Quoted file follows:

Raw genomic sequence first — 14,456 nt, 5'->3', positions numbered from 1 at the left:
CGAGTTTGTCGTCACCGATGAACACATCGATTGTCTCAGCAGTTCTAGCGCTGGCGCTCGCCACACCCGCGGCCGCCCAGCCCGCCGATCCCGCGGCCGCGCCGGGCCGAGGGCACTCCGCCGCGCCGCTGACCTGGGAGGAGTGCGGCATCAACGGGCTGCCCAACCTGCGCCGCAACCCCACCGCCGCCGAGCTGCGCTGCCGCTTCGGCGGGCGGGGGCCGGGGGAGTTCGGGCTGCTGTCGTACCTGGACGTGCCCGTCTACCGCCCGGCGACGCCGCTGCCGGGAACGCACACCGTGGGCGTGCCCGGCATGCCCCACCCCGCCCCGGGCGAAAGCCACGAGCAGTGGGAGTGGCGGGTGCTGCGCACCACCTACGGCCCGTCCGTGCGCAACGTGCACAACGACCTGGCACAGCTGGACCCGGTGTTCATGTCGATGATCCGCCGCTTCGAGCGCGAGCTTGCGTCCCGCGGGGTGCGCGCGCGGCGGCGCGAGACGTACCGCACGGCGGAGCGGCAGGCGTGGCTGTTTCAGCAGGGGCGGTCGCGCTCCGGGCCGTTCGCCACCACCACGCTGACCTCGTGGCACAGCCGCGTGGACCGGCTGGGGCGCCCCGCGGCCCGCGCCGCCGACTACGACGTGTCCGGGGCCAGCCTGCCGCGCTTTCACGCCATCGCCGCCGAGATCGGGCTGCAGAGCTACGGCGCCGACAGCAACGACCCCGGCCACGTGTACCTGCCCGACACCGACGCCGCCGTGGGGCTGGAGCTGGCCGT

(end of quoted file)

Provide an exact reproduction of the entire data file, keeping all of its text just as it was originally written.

Raw genomic sequence first — 14,456 nt, 5'->3', positions numbered from 1 at the left:
CGAGTTTGTCGTCACCGATGAACACATCGATTGTCTCAGCAGTTCTAGCGCTGGCGCTCGCCACACCCGCGGCCGCCCAGCCCGCCGATCCCGCGGCCGCGCCGGGCCGAGGGCACTCCGCCGCGCCGCTGACCTGGGAGGAGTGCGGCATCAACGGGCTGCCCAACCTGCGCCGCAACCCCACCGCCGCCGAGCTGCGCTGCCGCTTCGGCGGGCGGGGGCCGGGGGAGTTCGGGCTGCTGTCGTACCTGGACGTGCCCGTCTACCGCCCGGCGACGCCGCTGCCGGGAACGCACACCGTGGGCGTGCCCGGCATGCCCCACCCCGCCCCGGGCGAAAGCCACGAGCAGTGGGAGTGGCGGGTGCTGCGCACCACCTACGGCCCGTCCGTGCGCAACGTGCACAACGACCTGGCACAGCTGGACCCGGTGTTCATGTCGATGATCCGCCGCTTCGAGCGCGAGCTTGCGTCCCGCGGGGTGCGCGCGCGGCGGCGCGAGACGTACCGCACGGCGGAGCGGCAGGCGTGGCTGTTTCAGCAGGGGCGGTCGCGCTCCGGGCCGTTCGCCACCACCACGCTGACCTCGTGGCACAGCCGCGTGGACCGGCTGGGGCGCCCCGCGGCCCGCGCCGCCGACTACGACGTGTCCGGGGCCAGCCTGCCGCGCTTTCACGCCATCGCCGCCGAGATCGGGCTGCAGAGCTACGGCGCCGACAGCAACGACCCCGGCCACGTGTACCTGCCCGACACCGACGCCGCCGTGGGGCTGGAGCTGGCCGT